Sometimes you realize you are no longer in love with the person you used to love most. This was me, this was my exact situation, and the worst part was admitting it to myself and doing something about it.
I never knew why some women stayed with crappy men. I never understood it. I could never wrap my head around why people stayed in relationships where they weren’t fully happy. I thought that it was simple, and just saying, “If you’re not happy, leave. Find someone better,” or “If you’re not happy, what’s the point?”
And that’s true. That’s what I kept asking myself in the ending months of my relationship. I couldn’t put my finger on what exactly went wrong and when it did.
So why didn’t I leave earlier?
Because the first rule of loving someone is that you don’t just give up when things are rocky. You try to stick with them and figure it out. I had invested so much time, effort, and love into this relationship with this man. Why would I just let go that easily? I did love him. I did care for him. He was my best friend, and my partner in crime. He at one time made me extremely happy.
But the biggest lesson I finally accepted was that you just can’t change people. And you can’t wait for them to change when they decide to do so. And I knew this, deep down. My frontal lobe was screaming at me, telling me to suck it up and live with reality. I couldn’t do it. I just kept thinking, maybe I’ll just give it time. After all, our good times outweighed the bad by a landslide. When the bad times did come though, it was really awful.
I started to think about my core values, and what I used to want in my “perfect guy” before I started dating. I wanted a smart guy, who had good hygiene, and supported me no matter what. Who wasn’t lazy, and was as ambitious as I was. I realized I had lost sight in what I wanted.
It’s just that our connection was so deep, and as a girl with a weird and twisted personality it’s hard to find a guy who is just like me in that area. The fact that I was with one made me happy to know he accepted all of my weird ways. That, too, is why I stayed.
Each time we had an argument, which was only a couple of times, they were really big arguments and it got bad. Sometimes we wondered if we should just stop it then, but we deep down wanted to work this out. We were both stubborn, we both hate to admit we’re wrong, so it was hard on us.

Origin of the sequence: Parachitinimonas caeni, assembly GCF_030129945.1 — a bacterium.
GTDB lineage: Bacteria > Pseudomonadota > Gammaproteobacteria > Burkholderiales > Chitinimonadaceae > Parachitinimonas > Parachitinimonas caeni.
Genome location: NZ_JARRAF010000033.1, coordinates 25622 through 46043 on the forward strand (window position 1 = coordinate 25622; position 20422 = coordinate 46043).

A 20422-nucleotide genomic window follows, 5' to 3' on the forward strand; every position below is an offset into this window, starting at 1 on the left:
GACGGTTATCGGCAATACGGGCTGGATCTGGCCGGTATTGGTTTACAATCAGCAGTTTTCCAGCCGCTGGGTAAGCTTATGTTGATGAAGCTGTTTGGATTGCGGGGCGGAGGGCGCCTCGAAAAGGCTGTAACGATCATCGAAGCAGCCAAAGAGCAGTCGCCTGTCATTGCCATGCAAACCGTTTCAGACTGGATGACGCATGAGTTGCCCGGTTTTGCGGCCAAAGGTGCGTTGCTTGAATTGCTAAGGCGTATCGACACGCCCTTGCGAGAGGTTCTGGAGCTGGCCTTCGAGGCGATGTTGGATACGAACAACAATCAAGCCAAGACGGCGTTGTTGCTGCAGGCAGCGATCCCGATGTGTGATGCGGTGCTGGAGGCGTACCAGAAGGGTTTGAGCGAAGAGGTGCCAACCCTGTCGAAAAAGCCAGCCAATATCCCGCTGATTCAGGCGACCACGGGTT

But the main difference between me and him, is that I always had to try and fix things first. I was the one who had to fight to keep us together. His pride would not budge enough for him to admit to me, “Keely, I love you, let’s work this out.” He didn’t want to look weak, so that wasn’t an option to him. I would start apologizing for things I didn’t even do just so that we could get over the argument and be good again, because he never did anything to initiate a solution. That was wrong of me, and so dumb. Why would I do that for someone who clearly didn’t care if we worked it out or not?
And that is what hurt me. That he wasn’t too worried about losing me.
Why was I the only one that tried to save us? Why can’t I have someone who fights for me like I do for them? And why was I letting it happen?
I kept having to tell him, “I would never do that to you” in so many instances. The stuff he said or did to me, I would have NEVER done or said to him. The negativity in him grew after he started school again. It was negativity, everyday, about everything. Nothing made him happy. “College is a waste of time,” “Just another check on the list,” “That sounds really stupid,” “No, we are NOT doing that.” It was so exhausting.
But I kept trying to act normal. I knew he had been in a little funk lately, unmotivated, and not sure what he was going to do as a career. So I used that as an excuse as to why he acted the way he did. I wanted to be there for him. This goes back to not giving up and sticking through the rough times.
As the weather grew colder, so did he. We were inching away from each other, little by little, mentally. I questioned whether he was even happy with us like this. I asked myself over and over, “Could I raise a family right at this moment with him?” I kept telling myself, “No, you know you can’t. And you can’t deny it.” I was right. But what if he changes? What if I stick with him just a little longer? What if he finally gets his priorities straight? I knew none of that would happen. I was finally starting to accept it. His pride and his ego never let him admit to anything, or apologize. He was never wrong, and I was always the bad guy.
But if I couldn’t depend on him, and only I have to bend over backwards to save our relationship, why was I staying? Why was I making myself miserable over the fact he would never care as much as I did?
So I did it. I had mentally decided to stop acting, stop lying to myself. I let him know how I felt, and that was it. I was so tired of fighting for his love when he wouldn’t give a damn if we never even fixed our problems.
After all that was said and done, I am relieved I finally made the move, but it was so unbelievably hard to let go of the person I had truly and deeply loved and cared for, for such a long time. I loved him honestly more than I loved myself. I could have given him the world, but he would have wanted another galaxy instead. I wish that he would have seen the damage he did, the cruel words he had said, but now he is seeing the consequences of his lack of care and initiative to help strengthen us. My self worth will no longer be chipped away at or questioned, as I have accepted that I deserve someone who will care for me like I care for them. I deserve to be fought for, too.
I will never regret loving you, caring for you, or providing for you. I did my part, but you stopped doing yours.